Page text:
Have you jumped on the plant-parenting trend? It’s hard to resist the allure of beautiful indoor foliage. But if you have furry friends at home, it’s crucial to be aware of the house plants that are toxic to dogs. While some plants may only cause minor discomfort, others can be extremely dangerous and even fatal for your beloved pets.
Why are Some Plants Toxic for Dogs?
Plants produce various toxins to protect themselves from being eaten by pests and animals in the wild. Unfortunately, these toxins can also harm curious pets. It’s essential to know which plants pose a risk to your dogs’ well-being.
14 Common House Plants Toxic to Dogs
Here is a list of 14 popular house plants that are toxic to dogs. If your dog ingests any of these plants, be on the lookout for the following symptoms:
Aloe vera, known for its soothing properties for humans, can be mildly to moderately toxic if ingested by dogs. It contains purgatives that may cause vomiting, diarrhea, sleepiness, tremors, and a change in urine color.
The asparagus fern is mildly to moderately toxic to dogs. Ingestion may lead to symptoms such as vomiting, diarrhea, and abdominal pain. Additionally, repeated exposure can cause skin irritation in dogs, so it’s best to keep this plant away from high-traffic areas.
While cacti may only have mild to moderate toxicity, their spiky nature can cause significant discomfort and internal injuries if swallowed by your pet. Dogs tend to learn quickly from this mistake.
Dracaena / Dragon Tree
The Dracaena or Dragon Tree poses a mild to moderate poisoning risk to dogs due to its saponin content. All parts of the plant are potentially dangerous. Look for symptoms such as vomiting (possibly containing blood), loss of appetite, and increased drooling.
Ivy, including English ivy and Devil’s ivy, can be found in many households. Some varieties contain calcium oxalate crystals in their leaves, which can cause irritation to the mouth, tongue, and stomach. Severe poisoning may lead to difficulty swallowing, vomiting, diarrhea, and breathing difficulties.
The jade plant, also known as the money plant, is only mildly toxic to dogs. Ingestion may result in nausea, vomiting, and lethargy.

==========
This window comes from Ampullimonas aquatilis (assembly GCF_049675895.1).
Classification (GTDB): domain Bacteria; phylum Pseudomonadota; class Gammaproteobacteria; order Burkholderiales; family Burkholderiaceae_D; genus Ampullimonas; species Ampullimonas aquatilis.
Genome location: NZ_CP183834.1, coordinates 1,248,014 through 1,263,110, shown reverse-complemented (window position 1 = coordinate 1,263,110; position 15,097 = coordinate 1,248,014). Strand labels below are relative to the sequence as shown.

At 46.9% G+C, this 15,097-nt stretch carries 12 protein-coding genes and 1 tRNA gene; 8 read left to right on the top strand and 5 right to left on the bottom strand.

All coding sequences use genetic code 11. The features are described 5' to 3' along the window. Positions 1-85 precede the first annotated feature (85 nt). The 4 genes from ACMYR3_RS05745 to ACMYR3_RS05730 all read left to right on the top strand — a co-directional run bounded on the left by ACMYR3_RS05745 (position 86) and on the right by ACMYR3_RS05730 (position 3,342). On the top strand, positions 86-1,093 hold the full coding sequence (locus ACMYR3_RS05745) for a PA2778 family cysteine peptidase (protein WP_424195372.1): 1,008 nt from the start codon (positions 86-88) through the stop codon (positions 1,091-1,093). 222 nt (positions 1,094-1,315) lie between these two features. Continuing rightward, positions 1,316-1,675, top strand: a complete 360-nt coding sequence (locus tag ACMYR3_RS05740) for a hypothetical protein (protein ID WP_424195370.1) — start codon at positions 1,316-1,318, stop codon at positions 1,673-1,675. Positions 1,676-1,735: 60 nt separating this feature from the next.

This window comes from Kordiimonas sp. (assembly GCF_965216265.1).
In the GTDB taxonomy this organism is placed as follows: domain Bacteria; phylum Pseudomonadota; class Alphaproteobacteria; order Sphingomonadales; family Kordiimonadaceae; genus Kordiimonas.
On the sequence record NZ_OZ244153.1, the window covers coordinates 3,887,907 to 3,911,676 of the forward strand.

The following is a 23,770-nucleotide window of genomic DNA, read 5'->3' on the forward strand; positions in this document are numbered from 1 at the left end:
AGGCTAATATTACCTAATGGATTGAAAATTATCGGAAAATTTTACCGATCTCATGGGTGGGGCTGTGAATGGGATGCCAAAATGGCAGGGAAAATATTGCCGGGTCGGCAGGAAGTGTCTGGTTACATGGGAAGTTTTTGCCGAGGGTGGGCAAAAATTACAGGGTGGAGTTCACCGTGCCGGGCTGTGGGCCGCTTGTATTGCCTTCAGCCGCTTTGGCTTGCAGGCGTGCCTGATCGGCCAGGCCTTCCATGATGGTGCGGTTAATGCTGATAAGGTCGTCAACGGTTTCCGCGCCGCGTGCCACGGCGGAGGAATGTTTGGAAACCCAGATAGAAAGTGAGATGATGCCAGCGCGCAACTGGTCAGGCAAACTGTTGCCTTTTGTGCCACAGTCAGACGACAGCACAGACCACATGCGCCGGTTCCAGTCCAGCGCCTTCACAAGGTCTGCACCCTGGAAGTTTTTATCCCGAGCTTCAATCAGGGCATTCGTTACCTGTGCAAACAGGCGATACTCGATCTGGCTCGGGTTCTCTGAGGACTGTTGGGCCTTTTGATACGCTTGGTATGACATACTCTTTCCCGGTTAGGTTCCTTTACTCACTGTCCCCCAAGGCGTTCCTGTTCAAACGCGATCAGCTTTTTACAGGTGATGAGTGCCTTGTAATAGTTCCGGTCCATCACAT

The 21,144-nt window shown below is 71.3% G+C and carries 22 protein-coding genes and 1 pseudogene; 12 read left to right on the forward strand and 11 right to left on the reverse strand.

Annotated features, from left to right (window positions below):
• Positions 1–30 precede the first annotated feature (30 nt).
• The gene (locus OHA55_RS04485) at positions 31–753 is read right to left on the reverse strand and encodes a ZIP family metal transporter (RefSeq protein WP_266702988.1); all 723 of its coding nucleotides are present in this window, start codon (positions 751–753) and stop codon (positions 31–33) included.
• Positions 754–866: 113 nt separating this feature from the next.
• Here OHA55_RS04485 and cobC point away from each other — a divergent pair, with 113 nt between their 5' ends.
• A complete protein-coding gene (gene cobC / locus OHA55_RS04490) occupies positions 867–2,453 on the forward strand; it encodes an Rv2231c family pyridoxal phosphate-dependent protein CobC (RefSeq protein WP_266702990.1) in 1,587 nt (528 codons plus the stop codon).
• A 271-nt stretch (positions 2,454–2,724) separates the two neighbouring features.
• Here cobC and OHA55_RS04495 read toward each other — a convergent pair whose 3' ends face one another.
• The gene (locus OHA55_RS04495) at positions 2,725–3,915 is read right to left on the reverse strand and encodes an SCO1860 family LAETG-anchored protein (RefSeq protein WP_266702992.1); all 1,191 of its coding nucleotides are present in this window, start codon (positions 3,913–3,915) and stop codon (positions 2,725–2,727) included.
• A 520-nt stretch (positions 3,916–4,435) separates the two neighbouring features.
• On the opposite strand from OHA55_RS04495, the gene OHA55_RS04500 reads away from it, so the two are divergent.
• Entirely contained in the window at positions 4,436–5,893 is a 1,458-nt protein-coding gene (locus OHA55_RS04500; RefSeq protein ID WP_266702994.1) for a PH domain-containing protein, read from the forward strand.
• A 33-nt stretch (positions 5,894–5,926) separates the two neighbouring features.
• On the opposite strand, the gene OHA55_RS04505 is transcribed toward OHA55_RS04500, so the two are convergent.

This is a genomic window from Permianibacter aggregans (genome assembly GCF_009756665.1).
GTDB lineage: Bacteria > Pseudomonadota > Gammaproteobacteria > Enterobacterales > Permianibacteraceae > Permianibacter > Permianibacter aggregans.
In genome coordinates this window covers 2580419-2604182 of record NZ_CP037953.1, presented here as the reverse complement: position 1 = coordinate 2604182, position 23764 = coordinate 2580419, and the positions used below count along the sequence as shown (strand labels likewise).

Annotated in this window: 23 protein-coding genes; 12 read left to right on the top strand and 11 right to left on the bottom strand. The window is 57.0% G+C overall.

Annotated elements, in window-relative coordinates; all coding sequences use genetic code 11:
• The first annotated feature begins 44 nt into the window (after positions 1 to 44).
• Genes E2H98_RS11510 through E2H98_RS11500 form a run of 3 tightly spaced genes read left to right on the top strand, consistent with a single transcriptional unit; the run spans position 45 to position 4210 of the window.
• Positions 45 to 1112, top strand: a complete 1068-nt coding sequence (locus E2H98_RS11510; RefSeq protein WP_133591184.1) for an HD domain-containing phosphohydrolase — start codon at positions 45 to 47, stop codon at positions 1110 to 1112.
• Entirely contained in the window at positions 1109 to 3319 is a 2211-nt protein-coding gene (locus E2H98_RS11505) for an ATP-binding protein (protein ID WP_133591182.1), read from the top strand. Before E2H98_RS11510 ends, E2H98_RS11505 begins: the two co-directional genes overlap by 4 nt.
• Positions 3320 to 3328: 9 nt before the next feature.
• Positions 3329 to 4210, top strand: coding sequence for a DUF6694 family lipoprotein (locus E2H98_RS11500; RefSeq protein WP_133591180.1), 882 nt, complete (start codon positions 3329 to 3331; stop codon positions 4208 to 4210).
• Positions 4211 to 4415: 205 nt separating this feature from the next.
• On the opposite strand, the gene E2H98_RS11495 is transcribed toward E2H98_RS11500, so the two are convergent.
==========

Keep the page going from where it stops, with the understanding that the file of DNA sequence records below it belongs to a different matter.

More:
Lilies can be poisonous to dogs. Ingesting certain varieties may cause diarrhea, vomiting, decreased appetite, excessive drooling, and pawing at the face. Some lilies, like Lily of the Palace, can even lead to convulsions. It’s essential to check with your vet which lily varieties are safe for your dog.
Oleander is one of the most poisonous plants for dogs. Even contact with this plant can be fatal for them. Symptoms of ingestion include drooling, nausea, vomiting, diarrhea, abdominal pain, weakness, abnormal heart rate, and collapse. If your dog comes into contact with oleander, take them to the vet immediately.
Peace lilies have calcium oxalate crystals that can cause inflammation and irritation in the mouth and throat. Symptoms include excessive drooling, vomiting, diarrhea, and an irritated mouth, which may lead to pawing at the mouth.
Several popular plants from the Philodendron family, like the Swiss cheese plant, heart leaf philodendron, and fiddle-leaf philodendron, can be mildly toxic to dogs. Ingesting their leaves may cause symptoms similar to peace lily ingestion, including swelling and pain in the mouth and tongue, drooling, vomiting, and difficulty swallowing.
Rubber trees are moderately toxic to dogs when their leaves or stems are cut or chewed on, exposing their sap. This can result in mouth and intestinal tract irritation, vomiting, drooling, and swelling.
The snake plant, also known as ‘Mother-In-Law’s Tongue,’ is mildly toxic to dogs. Ingestion may lead to symptoms such as vomiting, diarrhea, lethargy, loss of appetite, and swelling around the face and mouth.
Sago palms can cause serious sickness or even death in dogs. All parts of the palm, including the roots, stem, leaves, and flowers, are extremely toxic. If your dog ingests any part of the sago palm, including fallen leaves, it is crucial to seek veterinary care immediately. Symptoms may include vomiting, diarrhea (possibly with blood), liver failure, and death.
The ZZ plant, Zanzibar Gem, or ‘Never Water Me’ tree is mildly toxic to dogs. Symptoms include mouth and lip irritation, excessive drooling, vomiting, and, in some cases, diarrhea.
What to Do if Your Dog Ingests a Toxic Plant
If you suspect your dog has ingested a toxic plant and is displaying signs of poisoning, contact your vet immediately. It’s helpful to provide them with a photo of the plant for identification and an estimate of the amount your dog may have eaten. Your vet will guide you on the best course of action to ensure your furry friend’s prompt recovery.
The information in this article has been checked by ZamiPet Veterinarian and General Manager, Dr. Andrew McKay, BVSc, University of Melbourne, 2000 (Vet Registration No: V3985).
Disclaimer: This information is provided as general advice only. Before starting any treatment or supplement for your pet, please consult your vet for the best approach to ensure your pet’s optimal health.
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